It’s safe to say that people in the liberty movement are fans of alternate school choices—the farther distance from government involvement the better.  Private schools may be a good fit for some families, but they are still subject to the same government standards as public schools.  Charter schools have this same requirement in most regions, but are an appealing option because they give you funding for your educational needs.  While this funding does come from the government through the charter, one could easily view it as a personal tax rebate.  Although charters do give you a bit more freedom of choice than public or private schools, the option that is most customizable is homeschooling.  (Look up your local homeschool laws here.)  Unschooling and voluntaryism are a perfect match. Unschooling—one of the many ways to homeschool—is most in line with voluntaryist philosophy and will help you teach your children by personal example how to live a life fully rooted in consent-based interactions.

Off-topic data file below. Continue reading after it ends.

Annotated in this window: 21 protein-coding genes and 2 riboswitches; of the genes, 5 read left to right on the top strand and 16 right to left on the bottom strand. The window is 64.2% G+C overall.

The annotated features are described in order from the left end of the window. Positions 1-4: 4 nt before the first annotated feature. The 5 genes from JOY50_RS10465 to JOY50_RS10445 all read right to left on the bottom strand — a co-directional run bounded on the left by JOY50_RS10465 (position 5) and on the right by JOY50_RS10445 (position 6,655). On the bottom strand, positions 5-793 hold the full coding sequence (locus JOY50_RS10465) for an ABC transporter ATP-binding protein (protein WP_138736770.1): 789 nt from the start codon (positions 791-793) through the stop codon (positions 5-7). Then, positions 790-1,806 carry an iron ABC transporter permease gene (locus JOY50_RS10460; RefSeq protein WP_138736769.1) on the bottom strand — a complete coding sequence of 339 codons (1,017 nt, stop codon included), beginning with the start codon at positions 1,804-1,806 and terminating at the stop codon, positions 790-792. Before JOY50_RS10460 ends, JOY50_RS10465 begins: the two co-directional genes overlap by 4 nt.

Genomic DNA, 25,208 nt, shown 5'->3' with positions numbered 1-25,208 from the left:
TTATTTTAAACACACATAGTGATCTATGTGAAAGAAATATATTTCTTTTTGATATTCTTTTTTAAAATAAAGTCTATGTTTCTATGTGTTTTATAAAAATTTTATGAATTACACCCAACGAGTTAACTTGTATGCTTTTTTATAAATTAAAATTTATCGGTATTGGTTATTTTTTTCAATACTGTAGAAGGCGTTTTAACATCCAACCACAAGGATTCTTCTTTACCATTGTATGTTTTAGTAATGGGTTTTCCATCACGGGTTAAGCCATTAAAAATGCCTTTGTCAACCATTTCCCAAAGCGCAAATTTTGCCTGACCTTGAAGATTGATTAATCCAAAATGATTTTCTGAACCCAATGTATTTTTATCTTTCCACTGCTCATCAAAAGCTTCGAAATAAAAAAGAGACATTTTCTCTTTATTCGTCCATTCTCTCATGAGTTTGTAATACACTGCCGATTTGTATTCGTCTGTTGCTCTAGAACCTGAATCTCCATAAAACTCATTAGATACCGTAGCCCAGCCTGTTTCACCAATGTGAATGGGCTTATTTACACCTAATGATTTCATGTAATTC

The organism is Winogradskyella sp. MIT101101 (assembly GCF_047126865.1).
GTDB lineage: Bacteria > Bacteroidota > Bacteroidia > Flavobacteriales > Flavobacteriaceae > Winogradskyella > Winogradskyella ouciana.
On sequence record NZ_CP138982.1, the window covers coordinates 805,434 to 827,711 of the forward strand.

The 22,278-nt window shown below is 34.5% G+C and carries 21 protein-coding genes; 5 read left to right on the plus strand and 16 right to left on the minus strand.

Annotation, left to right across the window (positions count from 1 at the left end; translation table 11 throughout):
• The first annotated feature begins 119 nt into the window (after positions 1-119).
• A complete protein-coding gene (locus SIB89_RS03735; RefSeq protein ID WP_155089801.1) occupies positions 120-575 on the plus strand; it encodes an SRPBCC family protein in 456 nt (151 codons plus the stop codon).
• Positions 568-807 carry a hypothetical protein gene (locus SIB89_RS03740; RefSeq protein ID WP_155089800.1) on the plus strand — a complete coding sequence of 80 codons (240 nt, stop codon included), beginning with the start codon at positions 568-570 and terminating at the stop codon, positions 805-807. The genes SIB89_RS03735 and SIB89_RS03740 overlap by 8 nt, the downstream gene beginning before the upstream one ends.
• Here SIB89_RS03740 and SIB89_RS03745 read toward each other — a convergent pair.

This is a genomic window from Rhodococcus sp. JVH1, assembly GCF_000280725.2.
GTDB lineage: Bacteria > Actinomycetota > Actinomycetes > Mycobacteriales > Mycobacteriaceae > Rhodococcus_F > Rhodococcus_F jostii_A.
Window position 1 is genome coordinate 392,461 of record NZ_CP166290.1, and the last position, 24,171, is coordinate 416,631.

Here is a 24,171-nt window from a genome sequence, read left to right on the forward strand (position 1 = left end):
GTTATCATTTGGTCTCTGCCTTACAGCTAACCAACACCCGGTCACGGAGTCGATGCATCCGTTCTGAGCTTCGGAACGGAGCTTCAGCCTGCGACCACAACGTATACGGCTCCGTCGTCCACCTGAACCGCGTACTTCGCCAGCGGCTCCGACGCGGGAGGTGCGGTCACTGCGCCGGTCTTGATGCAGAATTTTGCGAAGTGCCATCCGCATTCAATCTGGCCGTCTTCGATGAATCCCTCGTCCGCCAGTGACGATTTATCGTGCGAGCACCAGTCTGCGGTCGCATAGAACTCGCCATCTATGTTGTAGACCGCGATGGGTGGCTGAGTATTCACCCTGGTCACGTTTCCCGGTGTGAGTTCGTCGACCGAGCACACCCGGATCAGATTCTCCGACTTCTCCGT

Just as consent is central to voluntaryist philosophy, the same is true of unschooling. Unschooling is interest-based and child-led.  While not being permissive or neglectful, parents allow their children the freedom to decide what to study and when.  Subjects are learned holistically instead of being artificially separated.  Emphasis is placed on helping children develop a lifelong love of learning by making it a natural, unforced part of the family culture.  For example, simply by reading aloud to your children often and keeping plenty of interesting reading material handy, children even learn how to read on their own—no phonics books, no sight-word drills, no setting timers for forced daily reading practice.  Instead, they get the satisfaction of accomplishing this themselves and the natural pleasure derived from reading what you like when you like.